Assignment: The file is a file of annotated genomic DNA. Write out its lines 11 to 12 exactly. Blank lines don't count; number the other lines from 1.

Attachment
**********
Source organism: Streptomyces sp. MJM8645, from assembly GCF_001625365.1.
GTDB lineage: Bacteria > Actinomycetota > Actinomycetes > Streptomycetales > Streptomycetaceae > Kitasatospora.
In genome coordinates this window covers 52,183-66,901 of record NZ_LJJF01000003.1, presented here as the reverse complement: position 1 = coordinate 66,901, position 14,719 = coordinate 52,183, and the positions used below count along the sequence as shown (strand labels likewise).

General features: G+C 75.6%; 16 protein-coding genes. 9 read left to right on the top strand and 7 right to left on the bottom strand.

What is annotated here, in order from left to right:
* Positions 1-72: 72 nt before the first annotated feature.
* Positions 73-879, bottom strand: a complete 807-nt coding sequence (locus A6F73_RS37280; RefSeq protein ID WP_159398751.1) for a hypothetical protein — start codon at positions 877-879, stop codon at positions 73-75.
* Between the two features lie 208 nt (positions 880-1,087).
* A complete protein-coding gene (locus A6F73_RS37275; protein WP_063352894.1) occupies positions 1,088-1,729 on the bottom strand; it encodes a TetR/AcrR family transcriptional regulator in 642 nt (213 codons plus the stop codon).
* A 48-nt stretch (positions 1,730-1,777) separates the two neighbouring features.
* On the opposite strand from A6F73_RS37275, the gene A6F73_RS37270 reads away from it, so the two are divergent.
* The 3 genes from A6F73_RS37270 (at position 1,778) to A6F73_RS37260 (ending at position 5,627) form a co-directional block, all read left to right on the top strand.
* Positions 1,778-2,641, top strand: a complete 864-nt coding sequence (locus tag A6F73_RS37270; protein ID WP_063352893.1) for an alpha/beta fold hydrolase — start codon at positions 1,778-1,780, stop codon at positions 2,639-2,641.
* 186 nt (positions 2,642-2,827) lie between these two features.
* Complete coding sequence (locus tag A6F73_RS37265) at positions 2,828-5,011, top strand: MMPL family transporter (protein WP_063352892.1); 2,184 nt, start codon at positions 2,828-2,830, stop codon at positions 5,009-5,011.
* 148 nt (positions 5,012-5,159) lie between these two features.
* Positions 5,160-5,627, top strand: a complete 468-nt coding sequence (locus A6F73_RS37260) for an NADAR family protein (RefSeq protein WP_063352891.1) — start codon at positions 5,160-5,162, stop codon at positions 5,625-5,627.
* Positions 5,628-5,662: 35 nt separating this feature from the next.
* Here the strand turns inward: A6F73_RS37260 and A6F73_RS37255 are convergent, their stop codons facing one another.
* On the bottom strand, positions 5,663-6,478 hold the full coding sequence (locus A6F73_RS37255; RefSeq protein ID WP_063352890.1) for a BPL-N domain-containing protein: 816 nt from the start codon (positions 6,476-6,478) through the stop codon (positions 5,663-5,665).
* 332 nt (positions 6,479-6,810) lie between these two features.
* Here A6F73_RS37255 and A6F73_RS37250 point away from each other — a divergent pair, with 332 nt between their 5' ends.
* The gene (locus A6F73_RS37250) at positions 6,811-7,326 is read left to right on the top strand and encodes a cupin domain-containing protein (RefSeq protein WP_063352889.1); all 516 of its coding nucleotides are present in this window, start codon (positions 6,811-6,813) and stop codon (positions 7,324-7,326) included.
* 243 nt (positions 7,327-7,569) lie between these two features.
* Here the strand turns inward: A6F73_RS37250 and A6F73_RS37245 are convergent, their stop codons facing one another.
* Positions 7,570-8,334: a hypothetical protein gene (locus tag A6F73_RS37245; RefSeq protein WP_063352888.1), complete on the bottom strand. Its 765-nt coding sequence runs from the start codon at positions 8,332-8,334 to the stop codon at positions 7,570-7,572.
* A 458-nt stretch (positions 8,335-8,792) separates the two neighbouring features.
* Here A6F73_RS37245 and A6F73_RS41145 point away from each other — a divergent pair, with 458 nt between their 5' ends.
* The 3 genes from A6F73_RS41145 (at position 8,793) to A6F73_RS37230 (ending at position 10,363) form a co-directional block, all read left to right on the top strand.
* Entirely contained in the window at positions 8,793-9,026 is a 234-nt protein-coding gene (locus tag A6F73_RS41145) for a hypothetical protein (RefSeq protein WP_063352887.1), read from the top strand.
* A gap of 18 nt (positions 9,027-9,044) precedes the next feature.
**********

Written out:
* On the opposite strand from A6F73_RS37275, the gene A6F73_RS37270 reads away from it, so the two are divergent.
* The 3 genes from A6F73_RS37270 (at position 1,778) to A6F73_RS37260 (ending at position 5,627) form a co-directional block, all read left to right on the top strand.